Can Curt Miller transform revitalized Sparks into a WNBA power again?
Curt Miller is not a patient man. It was, as his mother constantly reminded him, his greatest growth area. It’s what could make the beginning of his second stint in L.A. so difficult.
"I'm not a good loser," the first-year Sparks head coach said with a grin, “but I'm a good builder."
Miller’s renovation of the Sparks will require patience in an impatient city. He and first-year general manager Karen Bryant have dodged specific championship talk, especially as the Sparks come off a 13-23 record and 11th-place finish, but are hoping to lay a strong foundation that will be worth the wait.
“We’re here to win a championship,” Bryant said, “but success is defined as so much more [than wins] as we build something very, very special in one of the iconic franchises.”
In 2023, the Sparks feel iconic in name only. They’re one of three original WNBA franchises remaining and, two decades later, still the last team to win back-to-back championships. But they've missed the playoffs for two consecutive years. Even their 2016 championship feels “in the shadows,” Miller said.
As the Sparks begin the season Friday against the Phoenix Mercury at 8 p.m. at Crypto.com Arena, the WNBA limelight has shifted to superteams such as New York and Las Vegas, two organizations with ownership groups that have demonstrated, sometimes to the point of controversy, their willingness to invest in their teams. Superstar Breanna Stewart highlighted Joe and Clara Wu Tsai’s investment as a factor in her free-agency decision to sign with the Liberty. In April, the defending champion Aces unveiled a new practice facility, the first dedicated space for a WNBA team. Seattle is scheduled to open a facility in 2024.
While other teams make strides in player-support options, Miller held an uncomfortable, knowing grin for 10 seconds as he contemplated how to describe the Sparks' structure surrounding player experience when he arrived. The silent smirk was louder than anything he could have said.
With Bryant’s leadership, the Sparks have secured a consistent, season-long practice facility at El Camino College. Team-living accommodations are “a huge, huge upgrade,” Miller assured. The franchise created a new role — vice president of basketball operations and player relations — to oversee team operations, including travel, facilities, player housing and scheduling.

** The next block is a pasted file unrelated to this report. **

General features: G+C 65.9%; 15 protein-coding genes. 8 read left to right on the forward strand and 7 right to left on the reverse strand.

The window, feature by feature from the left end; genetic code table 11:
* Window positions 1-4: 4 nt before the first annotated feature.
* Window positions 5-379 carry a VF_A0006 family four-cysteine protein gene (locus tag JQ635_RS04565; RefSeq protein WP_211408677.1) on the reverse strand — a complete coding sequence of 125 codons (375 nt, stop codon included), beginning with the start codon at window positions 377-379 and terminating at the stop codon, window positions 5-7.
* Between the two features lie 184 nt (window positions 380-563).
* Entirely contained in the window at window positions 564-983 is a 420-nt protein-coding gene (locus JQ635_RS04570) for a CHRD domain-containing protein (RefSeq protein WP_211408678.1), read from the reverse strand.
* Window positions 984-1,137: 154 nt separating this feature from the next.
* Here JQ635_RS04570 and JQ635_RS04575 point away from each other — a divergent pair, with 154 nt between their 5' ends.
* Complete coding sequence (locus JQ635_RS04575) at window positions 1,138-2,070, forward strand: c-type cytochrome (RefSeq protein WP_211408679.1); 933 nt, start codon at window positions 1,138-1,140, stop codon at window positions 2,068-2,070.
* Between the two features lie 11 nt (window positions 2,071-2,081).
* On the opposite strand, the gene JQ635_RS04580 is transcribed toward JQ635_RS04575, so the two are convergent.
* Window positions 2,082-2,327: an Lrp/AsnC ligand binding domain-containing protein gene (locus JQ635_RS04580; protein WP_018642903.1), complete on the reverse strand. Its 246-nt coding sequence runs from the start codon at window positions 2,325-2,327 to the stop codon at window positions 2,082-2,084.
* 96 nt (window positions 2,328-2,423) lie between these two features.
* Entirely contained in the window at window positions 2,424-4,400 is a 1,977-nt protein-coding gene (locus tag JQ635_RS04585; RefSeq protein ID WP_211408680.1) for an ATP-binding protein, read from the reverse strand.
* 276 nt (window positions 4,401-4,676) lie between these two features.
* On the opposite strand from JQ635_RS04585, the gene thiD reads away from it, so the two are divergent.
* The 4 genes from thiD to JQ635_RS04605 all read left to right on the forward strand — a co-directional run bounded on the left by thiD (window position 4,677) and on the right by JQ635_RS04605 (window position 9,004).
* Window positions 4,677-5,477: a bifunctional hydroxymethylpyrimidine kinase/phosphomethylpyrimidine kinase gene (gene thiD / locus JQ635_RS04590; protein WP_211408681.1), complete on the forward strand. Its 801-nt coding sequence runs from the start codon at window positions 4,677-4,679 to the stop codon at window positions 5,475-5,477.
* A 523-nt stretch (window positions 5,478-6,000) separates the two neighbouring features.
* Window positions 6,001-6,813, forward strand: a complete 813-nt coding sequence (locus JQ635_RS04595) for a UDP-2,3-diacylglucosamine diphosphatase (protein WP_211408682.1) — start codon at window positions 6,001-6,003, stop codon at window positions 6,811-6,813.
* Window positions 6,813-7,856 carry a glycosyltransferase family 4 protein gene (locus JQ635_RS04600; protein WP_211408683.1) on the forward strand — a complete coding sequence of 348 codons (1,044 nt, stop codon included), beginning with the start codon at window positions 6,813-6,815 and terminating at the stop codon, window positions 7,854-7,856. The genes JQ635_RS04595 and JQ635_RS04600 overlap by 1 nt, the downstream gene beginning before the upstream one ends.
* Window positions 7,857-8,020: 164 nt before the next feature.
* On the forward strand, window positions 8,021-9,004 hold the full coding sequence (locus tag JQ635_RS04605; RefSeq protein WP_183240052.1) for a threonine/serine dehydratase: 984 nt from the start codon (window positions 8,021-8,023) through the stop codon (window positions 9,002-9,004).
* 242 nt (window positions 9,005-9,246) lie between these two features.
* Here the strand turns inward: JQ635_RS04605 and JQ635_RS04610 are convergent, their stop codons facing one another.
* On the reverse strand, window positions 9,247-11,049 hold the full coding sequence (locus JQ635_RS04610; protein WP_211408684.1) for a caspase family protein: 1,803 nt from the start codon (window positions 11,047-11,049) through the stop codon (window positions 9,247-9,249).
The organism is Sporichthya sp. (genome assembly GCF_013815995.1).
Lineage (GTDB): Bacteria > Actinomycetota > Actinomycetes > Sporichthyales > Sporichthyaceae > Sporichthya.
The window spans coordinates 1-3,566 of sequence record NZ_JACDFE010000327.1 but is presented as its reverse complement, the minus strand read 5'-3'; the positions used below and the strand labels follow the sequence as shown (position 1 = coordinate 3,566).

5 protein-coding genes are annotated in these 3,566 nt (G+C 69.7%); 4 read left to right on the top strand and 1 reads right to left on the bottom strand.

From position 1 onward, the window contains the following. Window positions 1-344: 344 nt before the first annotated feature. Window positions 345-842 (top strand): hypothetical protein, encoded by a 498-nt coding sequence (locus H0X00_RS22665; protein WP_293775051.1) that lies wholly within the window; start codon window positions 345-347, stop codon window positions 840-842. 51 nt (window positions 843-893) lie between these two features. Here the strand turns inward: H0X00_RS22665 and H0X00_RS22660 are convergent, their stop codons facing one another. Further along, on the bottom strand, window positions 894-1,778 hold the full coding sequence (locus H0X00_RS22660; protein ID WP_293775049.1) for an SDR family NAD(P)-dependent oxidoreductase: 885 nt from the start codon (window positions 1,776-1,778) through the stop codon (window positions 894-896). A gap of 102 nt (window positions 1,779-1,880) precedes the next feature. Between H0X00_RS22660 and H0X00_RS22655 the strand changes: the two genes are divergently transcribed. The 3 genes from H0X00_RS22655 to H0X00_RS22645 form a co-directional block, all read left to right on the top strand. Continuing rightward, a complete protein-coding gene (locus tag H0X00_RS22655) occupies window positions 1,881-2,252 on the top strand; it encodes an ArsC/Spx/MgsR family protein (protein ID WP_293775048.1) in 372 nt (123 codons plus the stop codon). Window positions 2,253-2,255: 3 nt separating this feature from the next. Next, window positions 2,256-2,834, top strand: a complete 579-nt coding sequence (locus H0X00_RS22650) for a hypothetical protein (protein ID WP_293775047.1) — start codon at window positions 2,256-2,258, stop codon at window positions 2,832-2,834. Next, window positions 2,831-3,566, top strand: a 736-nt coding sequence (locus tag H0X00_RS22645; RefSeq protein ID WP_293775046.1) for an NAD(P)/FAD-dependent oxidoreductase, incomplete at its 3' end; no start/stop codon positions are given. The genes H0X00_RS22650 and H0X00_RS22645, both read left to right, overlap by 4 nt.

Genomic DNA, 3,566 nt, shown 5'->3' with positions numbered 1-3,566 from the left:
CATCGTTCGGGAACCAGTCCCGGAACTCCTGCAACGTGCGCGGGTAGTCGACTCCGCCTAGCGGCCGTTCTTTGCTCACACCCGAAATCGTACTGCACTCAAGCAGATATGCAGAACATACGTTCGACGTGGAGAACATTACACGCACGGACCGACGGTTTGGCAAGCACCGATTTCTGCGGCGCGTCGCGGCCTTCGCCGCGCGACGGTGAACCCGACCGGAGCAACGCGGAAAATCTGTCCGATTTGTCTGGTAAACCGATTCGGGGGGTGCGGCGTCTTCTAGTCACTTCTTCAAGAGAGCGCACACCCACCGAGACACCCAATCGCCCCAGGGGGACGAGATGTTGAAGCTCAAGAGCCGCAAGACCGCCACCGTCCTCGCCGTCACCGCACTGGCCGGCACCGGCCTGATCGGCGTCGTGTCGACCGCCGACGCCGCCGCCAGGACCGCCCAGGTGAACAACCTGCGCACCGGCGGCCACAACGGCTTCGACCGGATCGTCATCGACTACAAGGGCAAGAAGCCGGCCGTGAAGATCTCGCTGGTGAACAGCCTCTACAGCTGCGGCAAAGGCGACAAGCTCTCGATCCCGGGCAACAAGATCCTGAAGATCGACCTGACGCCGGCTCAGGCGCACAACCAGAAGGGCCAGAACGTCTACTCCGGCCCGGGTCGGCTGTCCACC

Creating a “holistic, outstanding experience for the players” was a major focus to help the Sparks compete in the modern WNBA, Miller said. Players are experts at competing through distractions, but even the best professionals can’t always keep off-court stress at bay. To Miller, there’s “no doubt” that some of the Sparks’ recent on-court struggles can be tied back to the lack of organizational infrastructure.
“Before, it felt like there was a lot of chaos around us,” forward Chiney Ogwumike said. “Now the noise has been quieted and we’re just focused on being our best selves in practice.”
For the first time in her 12-year WNBA career, star forward Nneka Ogwumike has “really experienced what I believe to be a professional organization,” she said on the first day of training camp.
“It’s really nice to be surrounded by great people who share the same vision of wanting to be great and also really comprehending and understanding what it takes to play in this city,” Nneka Ogwumike said. “To play basketball in this city, to play in this city in the WNBA, there’s a lot of history. You have to respect it, you have to know about it and you have to contribute to that legacy.”
The climb back to the top of the WNBA will be arduous for the Sparks. The team is already down two key players; sharp-shooting wings Stephanie Talbot (knee) and Katie Lou Samuelson (pregnancy) will miss the season. Despite Miller’s emphasis on spacing on offense, guard Lexie Brown is the team’s only proven three-point shooter surrounding the potent combination of post players led by the Ogwumike sisters. Former Chicago Sky forward Azurá Stevens was Bryant’s top free-agent signing, and two-time All-Star Dearica Hamby defied expectations by returning in time for the beginning of the season after giving birth to her son in March.
Miller’s tenure in Connecticut, where he went to the playoffs six times in seven years, including two WNBA Finals appearances, showed the type of success he can have with dynamic post players. But expectations of a championship for a rebuilt team that finished second-to-last in the league last season are “incredibly unfair,” ESPN analyst Rebecca Lobo said.
“I don’t think they’re going to be competing for a championship this year,” Lobo said. “And I think fans are OK with that as long as there’s progress. There’s movement in the right direction. It might take a few years, but we’re confident we can get there.”
After missing the playoffs for three consecutive seasons, Connecticut hired Miller in 2016. The Sun missed the postseason during his first year. His patience was tested as he didn’t get his first playoff victory until 2019, when the Sun swept the Sparks in the semifinals. It was the beginning of four consecutive years with the Sun as championship contenders.
With a focus on building the same sustained success in L.A., Miller knows his Sparks tenure will start with his team as underdogs in most matchups. He’s not worried.
“I say all the time: a paper doesn’t win games,” Miller said. “I want us to be a team that gets defined as a team that competes, that plays hard, that is fearless.”
With another blank-slate season ahead, just the thought of a challenge brings an excited smile to Miller’s face. Even after 20 years as a coach, he still gets anxious on game days. They're when he can finally get answers to his many questions. How will the players work together? What works for his team? What doesn’t?
He’ll have to wait patiently for the answers.
This story originally appeared in Los Angeles Times.